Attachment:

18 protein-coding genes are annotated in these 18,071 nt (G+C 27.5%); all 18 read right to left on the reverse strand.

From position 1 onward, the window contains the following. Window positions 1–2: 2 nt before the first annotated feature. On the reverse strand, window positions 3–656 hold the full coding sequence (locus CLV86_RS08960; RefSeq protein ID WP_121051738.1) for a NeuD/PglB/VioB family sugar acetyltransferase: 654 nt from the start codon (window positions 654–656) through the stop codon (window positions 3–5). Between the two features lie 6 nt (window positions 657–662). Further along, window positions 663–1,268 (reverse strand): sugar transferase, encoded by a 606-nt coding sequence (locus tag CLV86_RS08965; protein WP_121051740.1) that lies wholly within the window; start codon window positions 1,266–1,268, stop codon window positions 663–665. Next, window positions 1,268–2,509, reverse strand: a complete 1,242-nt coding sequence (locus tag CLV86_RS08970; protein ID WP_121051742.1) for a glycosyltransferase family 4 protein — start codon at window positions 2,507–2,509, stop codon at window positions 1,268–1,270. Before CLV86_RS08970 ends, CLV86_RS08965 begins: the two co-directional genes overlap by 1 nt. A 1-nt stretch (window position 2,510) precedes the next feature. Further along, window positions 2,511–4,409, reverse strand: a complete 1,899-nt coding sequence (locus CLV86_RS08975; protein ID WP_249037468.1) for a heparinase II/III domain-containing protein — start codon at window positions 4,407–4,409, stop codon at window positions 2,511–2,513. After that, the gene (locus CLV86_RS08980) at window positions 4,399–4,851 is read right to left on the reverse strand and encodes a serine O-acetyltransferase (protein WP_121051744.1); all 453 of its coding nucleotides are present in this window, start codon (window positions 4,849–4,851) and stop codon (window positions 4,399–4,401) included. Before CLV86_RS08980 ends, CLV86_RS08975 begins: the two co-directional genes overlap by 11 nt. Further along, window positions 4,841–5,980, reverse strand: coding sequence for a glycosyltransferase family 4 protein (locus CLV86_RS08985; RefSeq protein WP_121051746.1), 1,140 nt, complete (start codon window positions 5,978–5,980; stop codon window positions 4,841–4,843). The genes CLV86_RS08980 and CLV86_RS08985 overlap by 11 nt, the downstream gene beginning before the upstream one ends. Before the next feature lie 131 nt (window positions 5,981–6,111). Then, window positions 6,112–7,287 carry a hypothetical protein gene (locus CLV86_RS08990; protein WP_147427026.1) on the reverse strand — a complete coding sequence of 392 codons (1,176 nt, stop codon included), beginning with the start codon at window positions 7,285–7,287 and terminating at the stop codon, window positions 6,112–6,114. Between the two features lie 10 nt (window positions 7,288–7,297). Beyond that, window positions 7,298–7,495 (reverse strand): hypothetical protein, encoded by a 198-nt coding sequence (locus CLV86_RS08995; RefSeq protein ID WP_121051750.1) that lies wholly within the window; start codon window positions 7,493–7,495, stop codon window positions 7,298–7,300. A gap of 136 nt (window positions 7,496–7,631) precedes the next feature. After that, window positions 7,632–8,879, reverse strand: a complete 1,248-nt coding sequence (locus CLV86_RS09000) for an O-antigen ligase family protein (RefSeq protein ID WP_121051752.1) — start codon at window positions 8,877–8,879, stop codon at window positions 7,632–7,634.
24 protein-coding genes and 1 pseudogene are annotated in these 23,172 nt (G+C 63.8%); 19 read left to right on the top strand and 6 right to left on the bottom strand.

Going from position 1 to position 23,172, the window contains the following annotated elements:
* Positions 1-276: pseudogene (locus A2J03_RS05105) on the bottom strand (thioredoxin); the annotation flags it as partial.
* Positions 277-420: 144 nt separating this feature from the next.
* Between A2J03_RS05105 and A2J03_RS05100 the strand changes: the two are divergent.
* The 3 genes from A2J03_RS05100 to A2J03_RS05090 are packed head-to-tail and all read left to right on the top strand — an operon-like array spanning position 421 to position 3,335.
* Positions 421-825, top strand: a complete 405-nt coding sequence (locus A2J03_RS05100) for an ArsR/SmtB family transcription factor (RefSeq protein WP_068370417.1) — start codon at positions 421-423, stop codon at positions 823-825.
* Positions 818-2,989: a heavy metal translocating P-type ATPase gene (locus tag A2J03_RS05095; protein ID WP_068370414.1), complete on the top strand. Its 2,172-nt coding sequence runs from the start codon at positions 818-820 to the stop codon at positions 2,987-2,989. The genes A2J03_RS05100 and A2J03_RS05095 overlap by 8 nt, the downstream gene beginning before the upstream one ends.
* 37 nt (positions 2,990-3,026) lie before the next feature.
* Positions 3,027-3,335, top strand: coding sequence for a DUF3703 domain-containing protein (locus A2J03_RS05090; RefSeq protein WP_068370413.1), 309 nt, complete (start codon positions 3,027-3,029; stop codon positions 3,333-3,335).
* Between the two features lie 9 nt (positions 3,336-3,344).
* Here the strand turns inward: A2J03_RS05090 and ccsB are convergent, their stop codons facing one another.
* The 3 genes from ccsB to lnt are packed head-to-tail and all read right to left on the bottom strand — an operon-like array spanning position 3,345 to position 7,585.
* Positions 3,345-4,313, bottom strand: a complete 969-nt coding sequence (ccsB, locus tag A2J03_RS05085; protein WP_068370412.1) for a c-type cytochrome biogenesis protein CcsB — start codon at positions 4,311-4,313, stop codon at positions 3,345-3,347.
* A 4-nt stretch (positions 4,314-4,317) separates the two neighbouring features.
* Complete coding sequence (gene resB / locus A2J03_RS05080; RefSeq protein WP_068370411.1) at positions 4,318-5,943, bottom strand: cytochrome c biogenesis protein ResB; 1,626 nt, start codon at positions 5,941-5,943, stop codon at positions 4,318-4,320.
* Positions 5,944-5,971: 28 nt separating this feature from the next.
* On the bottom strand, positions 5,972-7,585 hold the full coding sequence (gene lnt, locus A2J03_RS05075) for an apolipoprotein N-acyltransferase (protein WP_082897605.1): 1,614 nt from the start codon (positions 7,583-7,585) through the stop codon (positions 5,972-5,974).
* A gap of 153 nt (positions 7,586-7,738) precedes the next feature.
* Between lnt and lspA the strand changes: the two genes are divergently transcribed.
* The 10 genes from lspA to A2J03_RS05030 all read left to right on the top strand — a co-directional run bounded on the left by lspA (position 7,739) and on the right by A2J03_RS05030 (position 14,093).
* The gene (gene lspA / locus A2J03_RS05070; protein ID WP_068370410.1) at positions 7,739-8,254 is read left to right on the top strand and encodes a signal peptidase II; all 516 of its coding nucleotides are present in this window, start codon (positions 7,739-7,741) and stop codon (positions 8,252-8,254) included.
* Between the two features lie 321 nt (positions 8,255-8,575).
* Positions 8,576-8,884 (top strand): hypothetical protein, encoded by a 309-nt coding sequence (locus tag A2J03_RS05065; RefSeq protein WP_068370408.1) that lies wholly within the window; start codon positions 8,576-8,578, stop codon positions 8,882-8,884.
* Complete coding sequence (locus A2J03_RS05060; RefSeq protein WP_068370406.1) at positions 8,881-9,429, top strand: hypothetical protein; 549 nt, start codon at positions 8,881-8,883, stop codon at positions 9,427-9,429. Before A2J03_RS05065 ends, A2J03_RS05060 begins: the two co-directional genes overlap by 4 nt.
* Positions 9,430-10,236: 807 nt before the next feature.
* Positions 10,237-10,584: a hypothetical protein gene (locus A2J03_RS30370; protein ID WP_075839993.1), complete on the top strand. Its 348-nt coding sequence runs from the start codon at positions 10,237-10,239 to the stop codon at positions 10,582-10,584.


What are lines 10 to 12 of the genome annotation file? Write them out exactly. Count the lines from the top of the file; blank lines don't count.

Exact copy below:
* Positions 818-2,989: a heavy metal translocating P-type ATPase gene (locus tag A2J03_RS05095; protein ID WP_068370414.1), complete on the top strand. Its 2,172-nt coding sequence runs from the start codon at positions 818-820 to the stop codon at positions 2,987-2,989. The genes A2J03_RS05100 and A2J03_RS05095 overlap by 8 nt, the downstream gene beginning before the upstream one ends.
* 37 nt (positions 2,990-3,026) lie before the next feature.
* Positions 3,027-3,335, top strand: coding sequence for a DUF3703 domain-containing protein (locus A2J03_RS05090; RefSeq protein WP_068370413.1), 309 nt, complete (start codon positions 3,027-3,029; stop codon positions 3,333-3,335).